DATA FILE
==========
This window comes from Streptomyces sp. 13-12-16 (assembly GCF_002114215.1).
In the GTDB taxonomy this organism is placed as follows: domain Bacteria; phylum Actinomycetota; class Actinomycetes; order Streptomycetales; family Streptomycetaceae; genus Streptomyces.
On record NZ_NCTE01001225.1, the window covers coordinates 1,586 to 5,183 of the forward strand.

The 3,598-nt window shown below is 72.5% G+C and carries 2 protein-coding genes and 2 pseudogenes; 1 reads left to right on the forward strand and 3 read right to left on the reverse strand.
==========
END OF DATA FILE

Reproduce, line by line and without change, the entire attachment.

This window comes from Streptomyces sp. 13-12-16 (assembly GCF_002114215.1).
In the GTDB taxonomy this organism is placed as follows: domain Bacteria; phylum Actinomycetota; class Actinomycetes; order Streptomycetales; family Streptomycetaceae; genus Streptomyces.
On record NZ_NCTE01001225.1, the window covers coordinates 1,586 to 5,183 of the forward strand.

The 3,598-nt window shown below is 72.5% G+C and carries 2 protein-coding genes and 2 pseudogenes; 1 reads left to right on the forward strand and 3 read right to left on the reverse strand.